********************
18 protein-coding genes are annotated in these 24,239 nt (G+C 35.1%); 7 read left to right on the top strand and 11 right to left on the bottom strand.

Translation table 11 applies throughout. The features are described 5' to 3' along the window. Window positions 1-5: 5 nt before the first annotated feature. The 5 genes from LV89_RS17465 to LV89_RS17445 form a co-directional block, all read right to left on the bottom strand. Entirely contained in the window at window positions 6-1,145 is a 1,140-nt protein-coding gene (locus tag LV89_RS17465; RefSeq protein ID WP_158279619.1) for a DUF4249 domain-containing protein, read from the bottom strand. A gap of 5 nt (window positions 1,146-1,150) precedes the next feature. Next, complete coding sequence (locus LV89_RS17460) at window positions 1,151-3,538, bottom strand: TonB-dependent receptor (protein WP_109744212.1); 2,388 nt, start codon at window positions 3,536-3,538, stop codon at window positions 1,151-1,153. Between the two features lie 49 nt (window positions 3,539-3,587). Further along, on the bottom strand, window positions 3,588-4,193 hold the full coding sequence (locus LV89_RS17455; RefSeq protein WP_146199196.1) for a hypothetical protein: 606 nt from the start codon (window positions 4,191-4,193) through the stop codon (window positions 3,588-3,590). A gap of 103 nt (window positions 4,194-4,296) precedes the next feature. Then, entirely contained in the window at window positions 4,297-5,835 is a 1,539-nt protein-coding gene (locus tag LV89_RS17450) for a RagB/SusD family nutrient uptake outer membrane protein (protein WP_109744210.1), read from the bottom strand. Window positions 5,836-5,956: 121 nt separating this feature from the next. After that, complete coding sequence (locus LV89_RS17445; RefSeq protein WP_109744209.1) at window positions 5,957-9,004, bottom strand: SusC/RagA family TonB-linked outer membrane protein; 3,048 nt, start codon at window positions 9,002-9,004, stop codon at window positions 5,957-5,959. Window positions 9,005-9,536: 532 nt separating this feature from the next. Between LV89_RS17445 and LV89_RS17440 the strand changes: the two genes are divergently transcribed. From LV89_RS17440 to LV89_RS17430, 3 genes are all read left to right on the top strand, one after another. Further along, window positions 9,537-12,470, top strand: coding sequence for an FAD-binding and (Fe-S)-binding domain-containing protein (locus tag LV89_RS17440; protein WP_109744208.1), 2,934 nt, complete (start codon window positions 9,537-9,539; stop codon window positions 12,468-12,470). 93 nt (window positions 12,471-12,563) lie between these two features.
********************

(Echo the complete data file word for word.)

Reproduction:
18 protein-coding genes are annotated in these 24,239 nt (G+C 35.1%); 7 read left to right on the top strand and 11 right to left on the bottom strand.

Translation table 11 applies throughout. The features are described 5' to 3' along the window. Window positions 1-5: 5 nt before the first annotated feature. The 5 genes from LV89_RS17465 to LV89_RS17445 form a co-directional block, all read right to left on the bottom strand. Entirely contained in the window at window positions 6-1,145 is a 1,140-nt protein-coding gene (locus tag LV89_RS17465; RefSeq protein ID WP_158279619.1) for a DUF4249 domain-containing protein, read from the bottom strand. A gap of 5 nt (window positions 1,146-1,150) precedes the next feature. Next, complete coding sequence (locus LV89_RS17460) at window positions 1,151-3,538, bottom strand: TonB-dependent receptor (protein WP_109744212.1); 2,388 nt, start codon at window positions 3,536-3,538, stop codon at window positions 1,151-1,153. Between the two features lie 49 nt (window positions 3,539-3,587). Further along, on the bottom strand, window positions 3,588-4,193 hold the full coding sequence (locus LV89_RS17455; RefSeq protein WP_146199196.1) for a hypothetical protein: 606 nt from the start codon (window positions 4,191-4,193) through the stop codon (window positions 3,588-3,590). A gap of 103 nt (window positions 4,194-4,296) precedes the next feature. Then, entirely contained in the window at window positions 4,297-5,835 is a 1,539-nt protein-coding gene (locus tag LV89_RS17450) for a RagB/SusD family nutrient uptake outer membrane protein (protein WP_109744210.1), read from the bottom strand. Window positions 5,836-5,956: 121 nt separating this feature from the next. After that, complete coding sequence (locus LV89_RS17445; RefSeq protein WP_109744209.1) at window positions 5,957-9,004, bottom strand: SusC/RagA family TonB-linked outer membrane protein; 3,048 nt, start codon at window positions 9,002-9,004, stop codon at window positions 5,957-5,959. Window positions 9,005-9,536: 532 nt separating this feature from the next. Between LV89_RS17445 and LV89_RS17440 the strand changes: the two genes are divergently transcribed. From LV89_RS17440 to LV89_RS17430, 3 genes are all read left to right on the top strand, one after another. Further along, window positions 9,537-12,470, top strand: coding sequence for an FAD-binding and (Fe-S)-binding domain-containing protein (locus tag LV89_RS17440; protein WP_109744208.1), 2,934 nt, complete (start codon window positions 9,537-9,539; stop codon window positions 12,468-12,470). 93 nt (window positions 12,471-12,563) lie between these two features.